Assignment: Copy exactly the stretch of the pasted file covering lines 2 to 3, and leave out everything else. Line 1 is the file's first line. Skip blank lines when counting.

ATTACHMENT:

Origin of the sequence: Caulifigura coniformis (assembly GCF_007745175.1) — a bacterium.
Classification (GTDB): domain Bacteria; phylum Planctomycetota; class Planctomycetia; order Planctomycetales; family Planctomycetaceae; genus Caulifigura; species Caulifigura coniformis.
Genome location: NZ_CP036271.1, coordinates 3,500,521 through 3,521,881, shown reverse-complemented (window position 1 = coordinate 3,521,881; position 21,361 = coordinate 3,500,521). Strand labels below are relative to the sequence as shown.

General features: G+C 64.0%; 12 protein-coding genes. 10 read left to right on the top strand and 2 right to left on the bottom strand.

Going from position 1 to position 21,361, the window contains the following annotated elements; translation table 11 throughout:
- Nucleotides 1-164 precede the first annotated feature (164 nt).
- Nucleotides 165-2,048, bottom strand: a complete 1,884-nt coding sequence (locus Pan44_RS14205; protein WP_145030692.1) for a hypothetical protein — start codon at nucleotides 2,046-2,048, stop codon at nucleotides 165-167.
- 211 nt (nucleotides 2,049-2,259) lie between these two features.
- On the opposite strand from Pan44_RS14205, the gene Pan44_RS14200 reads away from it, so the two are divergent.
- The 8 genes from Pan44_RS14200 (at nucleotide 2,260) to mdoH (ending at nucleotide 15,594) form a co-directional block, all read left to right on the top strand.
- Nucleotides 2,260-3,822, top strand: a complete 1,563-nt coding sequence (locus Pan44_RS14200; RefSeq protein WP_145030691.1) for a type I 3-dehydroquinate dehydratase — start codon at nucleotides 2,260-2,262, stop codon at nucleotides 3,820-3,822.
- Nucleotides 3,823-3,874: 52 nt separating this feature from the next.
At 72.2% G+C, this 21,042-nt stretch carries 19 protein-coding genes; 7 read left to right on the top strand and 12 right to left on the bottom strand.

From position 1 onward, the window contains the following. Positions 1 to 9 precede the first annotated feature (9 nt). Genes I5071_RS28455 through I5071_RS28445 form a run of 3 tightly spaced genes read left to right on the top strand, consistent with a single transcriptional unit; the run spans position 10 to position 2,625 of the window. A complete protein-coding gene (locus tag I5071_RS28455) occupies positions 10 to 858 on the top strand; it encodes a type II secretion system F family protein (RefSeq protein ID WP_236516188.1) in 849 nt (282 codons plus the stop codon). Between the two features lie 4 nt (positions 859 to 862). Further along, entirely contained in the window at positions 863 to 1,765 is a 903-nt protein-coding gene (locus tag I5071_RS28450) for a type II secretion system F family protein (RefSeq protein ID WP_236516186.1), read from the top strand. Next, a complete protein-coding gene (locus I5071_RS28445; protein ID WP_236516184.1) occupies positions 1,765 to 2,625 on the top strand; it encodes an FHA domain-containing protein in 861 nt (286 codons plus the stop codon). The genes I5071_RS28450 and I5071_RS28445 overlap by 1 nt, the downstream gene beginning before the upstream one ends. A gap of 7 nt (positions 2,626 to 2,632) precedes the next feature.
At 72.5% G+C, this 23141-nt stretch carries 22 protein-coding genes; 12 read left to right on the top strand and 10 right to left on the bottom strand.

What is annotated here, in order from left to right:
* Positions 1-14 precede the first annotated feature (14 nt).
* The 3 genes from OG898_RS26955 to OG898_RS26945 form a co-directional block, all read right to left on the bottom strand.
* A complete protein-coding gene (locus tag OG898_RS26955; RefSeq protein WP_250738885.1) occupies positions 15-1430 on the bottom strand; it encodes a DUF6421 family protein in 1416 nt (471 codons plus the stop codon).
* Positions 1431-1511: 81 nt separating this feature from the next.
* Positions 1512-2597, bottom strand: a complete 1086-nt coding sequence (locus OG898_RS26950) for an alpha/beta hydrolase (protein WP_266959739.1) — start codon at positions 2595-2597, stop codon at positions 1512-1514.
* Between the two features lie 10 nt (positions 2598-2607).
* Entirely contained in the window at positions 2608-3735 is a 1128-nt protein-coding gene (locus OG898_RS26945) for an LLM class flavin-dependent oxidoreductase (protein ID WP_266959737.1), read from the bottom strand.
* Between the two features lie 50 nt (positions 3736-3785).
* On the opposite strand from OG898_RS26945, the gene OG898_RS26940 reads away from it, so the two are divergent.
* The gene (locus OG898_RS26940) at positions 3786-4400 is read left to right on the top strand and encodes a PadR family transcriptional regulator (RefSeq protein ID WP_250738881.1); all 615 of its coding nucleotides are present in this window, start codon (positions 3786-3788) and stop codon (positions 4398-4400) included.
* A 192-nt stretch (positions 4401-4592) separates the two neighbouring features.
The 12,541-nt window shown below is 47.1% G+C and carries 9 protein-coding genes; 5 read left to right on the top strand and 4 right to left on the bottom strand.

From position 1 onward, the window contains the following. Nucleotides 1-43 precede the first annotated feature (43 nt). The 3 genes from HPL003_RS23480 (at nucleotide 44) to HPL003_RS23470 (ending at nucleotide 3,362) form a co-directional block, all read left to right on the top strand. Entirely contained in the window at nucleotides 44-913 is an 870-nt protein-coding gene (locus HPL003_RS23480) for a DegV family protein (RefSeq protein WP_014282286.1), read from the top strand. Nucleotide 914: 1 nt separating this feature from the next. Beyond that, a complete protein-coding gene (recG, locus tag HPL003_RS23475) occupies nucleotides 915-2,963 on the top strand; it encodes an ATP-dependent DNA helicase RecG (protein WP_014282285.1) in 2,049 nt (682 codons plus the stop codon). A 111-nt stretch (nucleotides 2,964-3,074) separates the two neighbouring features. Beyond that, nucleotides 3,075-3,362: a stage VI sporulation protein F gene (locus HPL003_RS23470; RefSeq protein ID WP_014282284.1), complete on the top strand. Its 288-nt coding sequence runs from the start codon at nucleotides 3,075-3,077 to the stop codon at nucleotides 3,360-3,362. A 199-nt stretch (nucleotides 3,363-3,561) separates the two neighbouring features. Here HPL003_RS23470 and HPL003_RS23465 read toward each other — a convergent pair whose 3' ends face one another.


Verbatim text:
Classification (GTDB): domain Bacteria; phylum Planctomycetota; class Planctomycetia; order Planctomycetales; family Planctomycetaceae; genus Caulifigura; species Caulifigura coniformis.
Genome location: NZ_CP036271.1, coordinates 3,500,521 through 3,521,881, shown reverse-complemented (window position 1 = coordinate 3,521,881; position 21,361 = coordinate 3,500,521). Strand labels below are relative to the sequence as shown.